Turning Auckland into the world's most liveable city requires much more than good intentions; it requires Auckland Council to have a major attitude adjustment.
Mayor Len Brown says his vision will only be realised if the city is "underpinned by an internationally competitive, prosperous economy that all Aucklanders can benefit from and participate in".
That's totally laudable. Likewise when he said: "To grow at the rate Auckland needs to, (to become the most liveable city) it must add a much stronger export focus ... aim(ed) at developing and selling high value goods and services into high growth sectors."
The Auckland Economic Development Strategy sets out the targets. Average annual increases for the region have to reach:
* 6 per cent for exports
* GDP greater than 5 per cent
* Productivity growth greater than 2 per cent.
We need, the strategy says, to switch from being import-led to become export-driven.
Bravo! But it's not going to happen.
The many thousands of ratepayer dollars that went into the strategy is about to turn into so much hot air. Unless, that is, the Auckland Council itself undergoes a transformation in its attitudes to business success. To do that the council has to re-assess its practices and policies in the issuing of such things as resource consents, and realign its rates and charges with its strategy for attracting business development.
Unless it does this, all of its strategies and plans will amount to politics and grandstanding. The reason is simple. If we are to achieve our economic goals set out in the strategy, Auckland needs to attract significant investment from offshore and locally in order to develop competitive businesses. No one will readily invest here if the hurdles for developing any project are set too high and in the absence of any incentives.
So far most investment has gone into existing retail, distribution and property assets; we don't need more of that. Auckland's Economic Development Strategy identifies the high value businesses where investment must be targeted: in sectors such as food and beverage, niche manufacturing, biotech, marine and IT.
The strategy is far less certain on why investors would develop businesses in these sectors. Why they would not invest is clear. Among the reasons are the cost, and the byzantine, time-consuming processes required for getting consents under the Resource Management Act, and council policies that require businesses to pay more in rates and charges than other users of council services. For example, consent is being held up on a project out west where $10 million has been spent on studies, tortuous consent processes and interference by government agencies.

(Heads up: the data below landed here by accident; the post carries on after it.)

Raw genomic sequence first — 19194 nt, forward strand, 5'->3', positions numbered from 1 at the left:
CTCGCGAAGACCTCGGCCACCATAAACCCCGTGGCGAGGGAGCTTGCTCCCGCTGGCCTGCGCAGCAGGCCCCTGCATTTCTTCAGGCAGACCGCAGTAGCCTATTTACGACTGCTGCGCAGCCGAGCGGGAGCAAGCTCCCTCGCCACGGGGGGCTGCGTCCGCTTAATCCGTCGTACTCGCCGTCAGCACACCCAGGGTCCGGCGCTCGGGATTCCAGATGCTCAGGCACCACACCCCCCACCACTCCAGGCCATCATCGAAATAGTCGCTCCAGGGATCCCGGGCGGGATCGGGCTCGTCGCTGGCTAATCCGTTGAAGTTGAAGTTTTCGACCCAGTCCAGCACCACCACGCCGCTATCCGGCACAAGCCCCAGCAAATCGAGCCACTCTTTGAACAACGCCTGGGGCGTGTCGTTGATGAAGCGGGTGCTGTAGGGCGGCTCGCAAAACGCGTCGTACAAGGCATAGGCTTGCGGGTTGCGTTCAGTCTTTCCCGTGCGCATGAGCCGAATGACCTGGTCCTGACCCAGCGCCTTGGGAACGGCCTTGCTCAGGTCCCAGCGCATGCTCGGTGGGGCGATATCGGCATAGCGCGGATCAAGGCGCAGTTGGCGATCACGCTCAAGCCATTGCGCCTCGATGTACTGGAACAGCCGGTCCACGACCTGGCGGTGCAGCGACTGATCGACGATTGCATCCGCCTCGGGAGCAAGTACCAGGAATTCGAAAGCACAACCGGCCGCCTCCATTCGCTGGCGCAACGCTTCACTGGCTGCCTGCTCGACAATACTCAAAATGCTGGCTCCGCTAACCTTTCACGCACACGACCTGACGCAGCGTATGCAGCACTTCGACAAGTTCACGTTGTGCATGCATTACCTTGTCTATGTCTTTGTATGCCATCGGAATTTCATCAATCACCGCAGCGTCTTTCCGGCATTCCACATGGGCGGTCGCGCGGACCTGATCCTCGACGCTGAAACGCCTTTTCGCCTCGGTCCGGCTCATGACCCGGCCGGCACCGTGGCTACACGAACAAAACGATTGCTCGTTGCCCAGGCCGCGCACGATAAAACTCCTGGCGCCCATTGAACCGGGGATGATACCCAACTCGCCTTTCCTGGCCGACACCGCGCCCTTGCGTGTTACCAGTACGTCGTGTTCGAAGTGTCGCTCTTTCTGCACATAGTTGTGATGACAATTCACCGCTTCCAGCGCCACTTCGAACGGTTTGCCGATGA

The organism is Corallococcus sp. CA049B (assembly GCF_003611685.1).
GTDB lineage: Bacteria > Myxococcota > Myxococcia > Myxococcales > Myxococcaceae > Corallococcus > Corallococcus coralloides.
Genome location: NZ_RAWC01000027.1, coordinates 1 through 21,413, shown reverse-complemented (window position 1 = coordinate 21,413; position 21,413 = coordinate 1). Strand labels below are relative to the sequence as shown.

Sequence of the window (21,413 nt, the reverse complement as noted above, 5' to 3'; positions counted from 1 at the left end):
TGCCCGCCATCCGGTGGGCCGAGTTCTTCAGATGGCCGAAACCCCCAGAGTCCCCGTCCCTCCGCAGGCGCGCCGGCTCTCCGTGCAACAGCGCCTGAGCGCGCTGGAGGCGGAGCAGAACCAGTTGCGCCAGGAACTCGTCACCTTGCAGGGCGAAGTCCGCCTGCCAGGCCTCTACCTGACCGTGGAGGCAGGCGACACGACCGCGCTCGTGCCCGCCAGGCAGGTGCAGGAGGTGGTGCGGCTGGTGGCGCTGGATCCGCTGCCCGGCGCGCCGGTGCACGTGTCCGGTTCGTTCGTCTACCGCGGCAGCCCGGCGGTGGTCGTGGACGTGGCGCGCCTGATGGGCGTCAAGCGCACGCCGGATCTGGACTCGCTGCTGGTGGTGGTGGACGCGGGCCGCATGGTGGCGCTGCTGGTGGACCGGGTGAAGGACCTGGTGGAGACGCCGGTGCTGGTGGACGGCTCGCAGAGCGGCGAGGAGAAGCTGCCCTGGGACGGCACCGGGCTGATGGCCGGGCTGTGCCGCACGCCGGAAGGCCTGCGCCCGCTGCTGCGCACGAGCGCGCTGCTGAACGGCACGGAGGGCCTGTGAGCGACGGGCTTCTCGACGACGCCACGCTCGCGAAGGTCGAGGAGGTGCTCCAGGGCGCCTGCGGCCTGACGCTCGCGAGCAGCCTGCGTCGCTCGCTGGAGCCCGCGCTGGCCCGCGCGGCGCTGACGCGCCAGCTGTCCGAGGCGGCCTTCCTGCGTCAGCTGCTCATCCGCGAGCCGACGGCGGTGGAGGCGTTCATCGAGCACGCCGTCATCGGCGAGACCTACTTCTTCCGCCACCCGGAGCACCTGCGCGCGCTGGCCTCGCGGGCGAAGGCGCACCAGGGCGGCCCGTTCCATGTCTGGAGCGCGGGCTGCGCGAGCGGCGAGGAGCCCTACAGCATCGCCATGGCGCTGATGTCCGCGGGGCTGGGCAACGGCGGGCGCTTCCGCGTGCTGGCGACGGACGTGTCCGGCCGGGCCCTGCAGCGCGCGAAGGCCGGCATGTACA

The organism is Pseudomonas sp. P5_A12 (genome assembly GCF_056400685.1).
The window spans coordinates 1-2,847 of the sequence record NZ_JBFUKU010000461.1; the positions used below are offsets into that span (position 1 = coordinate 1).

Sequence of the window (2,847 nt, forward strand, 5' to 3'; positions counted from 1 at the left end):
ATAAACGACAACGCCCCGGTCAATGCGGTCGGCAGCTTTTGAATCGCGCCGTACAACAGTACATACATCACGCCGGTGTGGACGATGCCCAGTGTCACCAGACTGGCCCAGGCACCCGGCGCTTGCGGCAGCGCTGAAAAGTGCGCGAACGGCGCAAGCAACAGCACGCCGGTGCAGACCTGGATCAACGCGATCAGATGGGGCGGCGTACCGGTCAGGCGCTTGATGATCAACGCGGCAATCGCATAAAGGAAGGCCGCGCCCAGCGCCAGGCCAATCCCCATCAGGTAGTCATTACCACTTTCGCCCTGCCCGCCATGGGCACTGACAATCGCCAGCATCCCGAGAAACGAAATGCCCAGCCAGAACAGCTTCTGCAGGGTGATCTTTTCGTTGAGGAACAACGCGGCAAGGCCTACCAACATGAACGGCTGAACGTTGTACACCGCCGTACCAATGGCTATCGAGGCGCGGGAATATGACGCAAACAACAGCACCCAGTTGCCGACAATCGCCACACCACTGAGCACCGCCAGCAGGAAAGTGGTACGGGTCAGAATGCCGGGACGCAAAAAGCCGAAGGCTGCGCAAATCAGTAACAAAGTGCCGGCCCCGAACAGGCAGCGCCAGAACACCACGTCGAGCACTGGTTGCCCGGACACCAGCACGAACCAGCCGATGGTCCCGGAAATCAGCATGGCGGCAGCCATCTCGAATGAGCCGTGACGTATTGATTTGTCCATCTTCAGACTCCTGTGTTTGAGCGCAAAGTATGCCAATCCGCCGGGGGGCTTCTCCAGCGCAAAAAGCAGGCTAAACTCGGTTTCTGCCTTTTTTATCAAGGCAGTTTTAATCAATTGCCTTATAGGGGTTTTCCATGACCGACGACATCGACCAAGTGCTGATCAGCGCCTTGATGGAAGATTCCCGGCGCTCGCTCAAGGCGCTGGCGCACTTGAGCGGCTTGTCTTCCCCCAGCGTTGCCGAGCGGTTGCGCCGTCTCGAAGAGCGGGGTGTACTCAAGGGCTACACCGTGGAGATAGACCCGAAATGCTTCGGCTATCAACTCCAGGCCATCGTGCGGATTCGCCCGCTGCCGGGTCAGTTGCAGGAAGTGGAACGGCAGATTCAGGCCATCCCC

The council's Economic Development Strategy has rightly pointed to food and beverage businesses as a prospective high-growth sector. Businesses in the sector typically use a lot of water yet the council-owned Watercare is charging businesses 1.6 times more for waste water than it charges other users. It seems the council expects businesses to subsidise the management of residential waste water. The message is at odds with the strategy.
Similarly the rates applying to all Auckland's businesses are 2.63 times higher than for other ratepayers for the same level of council services. Though we have the mayor's assurances this impost will move down over time, in the absence of incentives and lower costs elsewhere, the extra cost signals business is only welcome if it's prepared to pay more than others. It's a big turn-off. What can we do?
The mayor's present efforts to reduce rates increases below the rate of inflation are essential. We urge him to keep looking for efficiencies and unwarranted spending. But more is needed. To spark investor interest, Auckland should consider what it can offer multinationals to make their investment here more attractive.
Together with measures such as rates holidays, the council might consider setting aside an investor-ready industrial corridor where planning, resource consents and necessary infrastructure is already in place. Temporary tax or rates holidays may sound like a gravy train but they work in many other places. When the businesses that become established because of them eventually start paying their way they deliver revenue that was not going to be collected otherwise - new business and new revenue for the city.
Perhaps what would help most is a culture change at the council. Instead of preventing development our officials need to be empowered to assist. Instead of issuing notices saying what must be complied with, our officials need to be empowered to recommend ways whereby consents can be issued.
The council needs to become an enabler of business success, and this requires a change in attitude, not changes to the law. Our national agencies, such as those for Transport, Environment and Conservation need to do likewise.
To ensure the mayor's vision for Auckland to become the world's most liveable city, we call on the council to trigger a change to the administration's culture so our city's officials become facilitators of business success, not inhibitors of it. That would signal to Wellington we are open for business, and they should do the same.
Kim Campbell is chief executive of the Employers and Manufacturers Association